A commercial lease represents an interest in the property - a "leasehold interest". As a result, it is governed by the system of registrations and the rules of priority under the Land Titles Act (Ontario) or the Registry Act (Ontario). The general rule is that the priority of interests in the property are determined by order of registration.

When an owner acquires a property, it registers its deed. The owner (who will be our "landlord") owns all of the property rights, the "freehold interest", subject to existing easements and agreements and certain exceptions which I will address later. The freehold interest is superior to a leasehold interest in the property. The landlord then takes out a loan from a mortgagee and grants a charge1 on its freehold interest in favour of the mortgagee. The landlord may also be asked to give additional security by way of an assignment of rents and an assignment of leases. The mortgagee registers its mortgage on title and may also make registrations for its assignment of rents and assignment of leases. When a landlord enters into a lease with a commercial tenant the tenant can register that lease on title. If we were to get a copy of the parcel register from the land titles office for this property after the foregoing, we would see the following documents registered on title in the following order:

  1. The Deed;
  2. The Mortgage (and possibly assignment of rents and PPSA notice); and
  3. The Notice of lease (or the lease or a short form of lease). 2

The way the law of property in Ontario works is that the owner can grant rights to a mortgagee and the tenant and its interest is then subject to the rights of the mortgagee and the tenant. The mortgagee and the tenant can then enforce their mortgage and lease, respectively, against the landlord.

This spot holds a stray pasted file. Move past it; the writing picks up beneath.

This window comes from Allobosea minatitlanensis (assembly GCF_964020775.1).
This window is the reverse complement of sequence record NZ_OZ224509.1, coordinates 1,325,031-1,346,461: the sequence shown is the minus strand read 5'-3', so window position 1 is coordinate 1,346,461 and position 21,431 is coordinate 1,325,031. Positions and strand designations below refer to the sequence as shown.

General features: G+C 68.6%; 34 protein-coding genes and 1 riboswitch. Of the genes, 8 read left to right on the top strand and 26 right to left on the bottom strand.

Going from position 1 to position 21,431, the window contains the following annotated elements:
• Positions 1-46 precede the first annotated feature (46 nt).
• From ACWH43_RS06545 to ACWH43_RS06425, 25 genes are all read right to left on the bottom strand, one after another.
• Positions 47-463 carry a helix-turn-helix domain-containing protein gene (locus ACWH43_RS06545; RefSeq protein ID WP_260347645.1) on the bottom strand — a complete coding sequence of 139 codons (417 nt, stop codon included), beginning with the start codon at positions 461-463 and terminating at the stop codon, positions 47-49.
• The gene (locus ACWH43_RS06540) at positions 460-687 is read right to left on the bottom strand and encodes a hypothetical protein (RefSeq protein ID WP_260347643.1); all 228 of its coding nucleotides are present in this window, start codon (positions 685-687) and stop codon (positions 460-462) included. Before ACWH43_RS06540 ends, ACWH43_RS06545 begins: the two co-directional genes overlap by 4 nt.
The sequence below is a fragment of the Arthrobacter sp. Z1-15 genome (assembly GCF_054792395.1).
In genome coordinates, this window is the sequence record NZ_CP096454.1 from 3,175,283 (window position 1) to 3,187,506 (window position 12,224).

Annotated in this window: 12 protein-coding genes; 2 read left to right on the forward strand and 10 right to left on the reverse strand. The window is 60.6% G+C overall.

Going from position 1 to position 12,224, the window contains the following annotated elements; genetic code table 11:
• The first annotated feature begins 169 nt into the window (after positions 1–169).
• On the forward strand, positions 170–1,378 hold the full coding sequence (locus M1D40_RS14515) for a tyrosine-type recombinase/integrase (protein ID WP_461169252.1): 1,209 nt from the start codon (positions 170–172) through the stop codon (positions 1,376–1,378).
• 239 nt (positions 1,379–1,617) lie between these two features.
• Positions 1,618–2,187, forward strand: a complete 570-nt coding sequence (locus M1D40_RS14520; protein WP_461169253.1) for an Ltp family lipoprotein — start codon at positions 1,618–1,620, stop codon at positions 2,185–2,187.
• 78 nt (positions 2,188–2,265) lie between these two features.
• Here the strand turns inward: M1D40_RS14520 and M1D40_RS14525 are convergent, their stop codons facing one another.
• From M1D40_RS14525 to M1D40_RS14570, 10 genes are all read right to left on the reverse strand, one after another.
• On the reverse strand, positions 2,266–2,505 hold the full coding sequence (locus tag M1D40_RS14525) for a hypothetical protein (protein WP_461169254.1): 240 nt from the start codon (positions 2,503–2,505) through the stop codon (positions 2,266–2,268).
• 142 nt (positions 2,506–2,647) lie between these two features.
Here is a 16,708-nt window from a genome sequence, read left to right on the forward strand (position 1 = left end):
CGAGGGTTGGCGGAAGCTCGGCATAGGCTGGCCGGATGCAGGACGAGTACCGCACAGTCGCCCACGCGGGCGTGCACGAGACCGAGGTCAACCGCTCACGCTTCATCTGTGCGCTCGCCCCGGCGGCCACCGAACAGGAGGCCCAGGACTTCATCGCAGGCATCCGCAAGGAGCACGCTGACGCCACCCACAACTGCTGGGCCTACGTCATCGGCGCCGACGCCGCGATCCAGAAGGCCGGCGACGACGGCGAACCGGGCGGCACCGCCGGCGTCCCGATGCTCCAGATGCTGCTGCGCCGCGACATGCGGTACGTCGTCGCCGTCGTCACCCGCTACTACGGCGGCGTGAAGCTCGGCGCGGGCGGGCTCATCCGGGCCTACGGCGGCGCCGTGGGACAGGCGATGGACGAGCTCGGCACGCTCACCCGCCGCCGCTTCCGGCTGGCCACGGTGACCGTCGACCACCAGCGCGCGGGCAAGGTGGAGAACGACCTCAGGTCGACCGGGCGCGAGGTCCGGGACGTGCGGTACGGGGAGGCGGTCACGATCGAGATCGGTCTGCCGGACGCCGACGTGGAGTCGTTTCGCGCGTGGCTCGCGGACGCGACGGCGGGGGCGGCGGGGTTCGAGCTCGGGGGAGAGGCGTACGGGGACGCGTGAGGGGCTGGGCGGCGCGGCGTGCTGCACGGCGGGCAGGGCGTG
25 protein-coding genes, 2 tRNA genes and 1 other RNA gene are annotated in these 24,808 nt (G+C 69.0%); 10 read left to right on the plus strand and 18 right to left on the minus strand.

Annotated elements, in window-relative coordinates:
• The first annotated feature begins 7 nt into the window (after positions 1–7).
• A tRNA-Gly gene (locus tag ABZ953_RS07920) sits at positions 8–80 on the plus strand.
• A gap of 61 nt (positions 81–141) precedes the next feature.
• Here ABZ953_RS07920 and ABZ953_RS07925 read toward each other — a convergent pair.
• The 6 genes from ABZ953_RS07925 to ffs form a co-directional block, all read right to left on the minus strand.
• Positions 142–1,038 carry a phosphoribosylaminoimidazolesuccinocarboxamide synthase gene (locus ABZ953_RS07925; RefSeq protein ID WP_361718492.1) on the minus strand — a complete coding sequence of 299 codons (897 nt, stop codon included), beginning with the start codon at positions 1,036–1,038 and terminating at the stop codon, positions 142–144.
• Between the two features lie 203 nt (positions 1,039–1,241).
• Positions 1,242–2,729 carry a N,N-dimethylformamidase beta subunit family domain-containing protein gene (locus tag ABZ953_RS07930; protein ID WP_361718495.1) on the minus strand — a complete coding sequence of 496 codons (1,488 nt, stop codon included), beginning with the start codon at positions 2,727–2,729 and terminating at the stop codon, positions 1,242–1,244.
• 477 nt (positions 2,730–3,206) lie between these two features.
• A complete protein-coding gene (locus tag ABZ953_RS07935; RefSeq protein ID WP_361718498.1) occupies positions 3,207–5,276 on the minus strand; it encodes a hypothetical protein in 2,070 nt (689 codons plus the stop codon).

Things get more complicated when it comes to the mortgagee enforcing its mortgage rights against the tenant and the tenant enforcing its rights under the lease against the mortgagee. This becomes an issue when the landlord defaults under the mortgage and the mortgagee pursues its remedies under the mortgage, the assignment of rents and/or an assignment of leases.

The remedies the mortgagee may pursue against the landlord and the property include:

  1. seeking to enter into possession of the property itself or through a receiver; and
  2. foreclosing and becoming registered owner of the property; or
  3. selling the property under power of sale to a third party.

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1. Section 1 of the Land Registration Reform Act, R.S.O (1990) c. L.4 defines a charge as "a charge on land given for the purpose of securing the payment of a debt or the performance of an obligation, and includes a charge under the Land Titles Act and a mortgage, but does not include a rent charge; ("charge")"

2. Land Titles Act, R.S.O. 1990, c. L.5, s. 38; Registry Act, R.S.O. 1990, c. R.20, s. 22(7). Provisions regarding what can be registered in respect of a lease.

Originally Published by Law Society of Ontario.

The content of this article is intended to provide a general guide to the subject matter. Specialist advice should be ought about your specific circumstances.